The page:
Most anglers visiting Sarasota think of saltwater fishing, and for good reason. However several small lakes and rivers in this area offer good freshwater fishing as well. Crappie, bream, bass, catfish, and other species are plentiful. This article outlines the bodies of water that are productive and the techniques used to catch freshwater fish in Sarasota.
Longboat Key is a barrier island on the north end of Sarasota. It is a bit quieter than Siesta Key and Lido Key. The nearby flats and inshore Gulf of Mexico provide excellent fishing for guests visiting Longboat Key. This post will outline the options for anglers contemplating a fishing charter.
Speckled trout are an extremely popular inshore game fish in Sarasota and the Southeast United States. They are plentiful, pretty, aggressive, easy to catch, and taste great. Speckled trout can be caught using a variety of techniques and this article outlines the methods used along with the locations to catch speckled trout.
Spanish mackerel are a terrific and underrated game fish. They are usually plentiful off the Sarasota beaches in the spring and again in the fall. They can often time be seen feeding ferociously on the surface. This article goes into detail on the baits, lures, techniques, seasons, and locations used to catch Spanish mackerel.
Mangrove snapper are a much desired fish species for anglers fishing in Sarasota. They are feisty fish that school up in large numbers. While they can be taking using artificial lures, most are caught on live bait. Snapper are usually found around structure. They are one of the finest eating fish caught anywhere.
Sheepshead are a member of the Porgy family. They show up in Sarasota waters around Christmas and stay until Easter. They are staple for charter boat captains in the winter as they are plentiful in fairly reliable. Sheepshead are a structure oriented bottom fish that feed mostly on crustaceans. They are great eating but difficult to clean. This article shares the tips and techniques required to catch sheepshead.
Pompano are an extremely desirable species in Sarasota and throughout all of Florida. While small, they put up a terrific fight for their size. They are caught in the bays, passes and inlets, and off the beaches. Many pompano are caught using live bait, but just as many are caught by anglers using jigs. Pompano are fantastic eating! Learn the tips and techniques used to catch them here.
Many northern anglers are very familiar with this popular freshwater panfish. Florida has excellent populations of crappie. Several local Sarasota lakes offer visiting anglers the opportunity to catch crappie. Late fall and winter are the best times. Read this article to learn the baits, techniques, seasons, and locations that will help anglers catch more crappie.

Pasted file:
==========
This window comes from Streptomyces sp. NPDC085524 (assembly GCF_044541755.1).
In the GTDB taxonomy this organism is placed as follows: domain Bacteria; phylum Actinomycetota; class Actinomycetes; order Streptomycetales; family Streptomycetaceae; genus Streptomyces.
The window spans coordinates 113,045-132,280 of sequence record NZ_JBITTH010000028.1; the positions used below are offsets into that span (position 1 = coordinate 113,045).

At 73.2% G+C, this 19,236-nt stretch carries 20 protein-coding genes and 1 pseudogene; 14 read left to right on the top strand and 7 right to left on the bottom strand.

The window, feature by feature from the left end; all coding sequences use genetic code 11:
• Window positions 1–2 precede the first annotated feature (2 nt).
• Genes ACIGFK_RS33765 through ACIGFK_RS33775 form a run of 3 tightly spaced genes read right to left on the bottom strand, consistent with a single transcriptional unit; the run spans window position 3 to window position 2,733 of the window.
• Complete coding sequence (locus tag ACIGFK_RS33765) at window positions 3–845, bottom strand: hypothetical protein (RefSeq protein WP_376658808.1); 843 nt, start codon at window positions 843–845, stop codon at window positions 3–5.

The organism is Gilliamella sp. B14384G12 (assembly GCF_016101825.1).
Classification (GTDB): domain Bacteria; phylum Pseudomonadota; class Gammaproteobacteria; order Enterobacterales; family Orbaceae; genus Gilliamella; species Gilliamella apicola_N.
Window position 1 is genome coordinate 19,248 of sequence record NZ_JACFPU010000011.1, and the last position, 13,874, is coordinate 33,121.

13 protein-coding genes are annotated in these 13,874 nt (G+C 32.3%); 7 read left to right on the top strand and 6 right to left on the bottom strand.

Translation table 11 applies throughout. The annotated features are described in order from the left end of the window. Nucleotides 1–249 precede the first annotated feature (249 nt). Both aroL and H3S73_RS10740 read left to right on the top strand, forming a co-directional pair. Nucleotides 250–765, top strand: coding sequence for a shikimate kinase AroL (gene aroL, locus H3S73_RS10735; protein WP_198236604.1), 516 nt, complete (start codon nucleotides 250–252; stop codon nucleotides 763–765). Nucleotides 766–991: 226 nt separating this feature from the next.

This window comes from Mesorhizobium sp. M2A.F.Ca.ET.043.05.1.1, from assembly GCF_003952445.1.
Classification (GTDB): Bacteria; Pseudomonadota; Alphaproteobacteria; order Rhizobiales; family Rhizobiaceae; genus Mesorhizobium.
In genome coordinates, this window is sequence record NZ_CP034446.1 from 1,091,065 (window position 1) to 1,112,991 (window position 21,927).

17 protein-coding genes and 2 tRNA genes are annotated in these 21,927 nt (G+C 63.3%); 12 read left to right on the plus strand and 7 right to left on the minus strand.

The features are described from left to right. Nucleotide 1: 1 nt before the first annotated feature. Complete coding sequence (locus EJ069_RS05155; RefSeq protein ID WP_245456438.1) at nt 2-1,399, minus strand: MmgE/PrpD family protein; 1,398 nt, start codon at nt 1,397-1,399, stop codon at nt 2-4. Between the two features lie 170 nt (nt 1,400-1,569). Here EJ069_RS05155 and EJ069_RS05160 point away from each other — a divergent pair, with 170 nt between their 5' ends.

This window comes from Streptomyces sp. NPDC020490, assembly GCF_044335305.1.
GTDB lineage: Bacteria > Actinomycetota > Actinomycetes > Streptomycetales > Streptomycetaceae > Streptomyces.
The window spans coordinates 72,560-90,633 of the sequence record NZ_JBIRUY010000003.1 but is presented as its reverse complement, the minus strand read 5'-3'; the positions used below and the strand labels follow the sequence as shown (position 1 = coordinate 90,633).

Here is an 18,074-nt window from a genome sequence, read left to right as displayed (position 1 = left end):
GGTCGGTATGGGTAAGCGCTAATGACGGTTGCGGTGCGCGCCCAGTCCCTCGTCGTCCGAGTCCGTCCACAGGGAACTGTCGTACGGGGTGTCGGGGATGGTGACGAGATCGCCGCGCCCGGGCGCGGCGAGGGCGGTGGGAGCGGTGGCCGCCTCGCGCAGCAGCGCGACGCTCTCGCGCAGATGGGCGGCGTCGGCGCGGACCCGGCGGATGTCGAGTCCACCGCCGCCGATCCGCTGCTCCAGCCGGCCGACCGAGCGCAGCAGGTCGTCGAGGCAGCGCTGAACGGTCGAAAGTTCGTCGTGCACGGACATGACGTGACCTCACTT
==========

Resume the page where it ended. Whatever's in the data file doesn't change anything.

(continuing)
Anglers from the Northeast part of the United States are very familiar with bluefish. While the bluefish we have in Sarasota and other parts of Florida don’t get as large, they are great fun especially on the light tackle that we use. Most bluefish are caught by anglers casting jigs and other artificial lures. This post will run through the lures, baits, and techniques used to catch bluefish.
This post is updated every week or two by Capt. Jim. It gives honest information on the current conditions along with a recent fishing report. The Sarasota fishing report includes species caught, locations that help fish, and lures and baits that were productive.
The Sarasota fishing forecast and Sarasota fishing calendar are posts that will help visiting anglers plan their trip to Sarasota. While every year is different, seasonal patterns have emerged. Capt. Jim has been guiding since 1991 and shares his experiences over those years in these posts to help anglers get an idea of what species are available at certain times of the year.
False albacore, also known as Bonito, are tremendous game fish! They do not come into the bays but are caught in the inshore waters of the Gulf of Mexico off of the Sarasota beaches. Spring and fall are the best times to find them. Much of this is sight fishing as the fish feed voraciously on the surface. This article will run through the lures and techniques used to catch false albacore.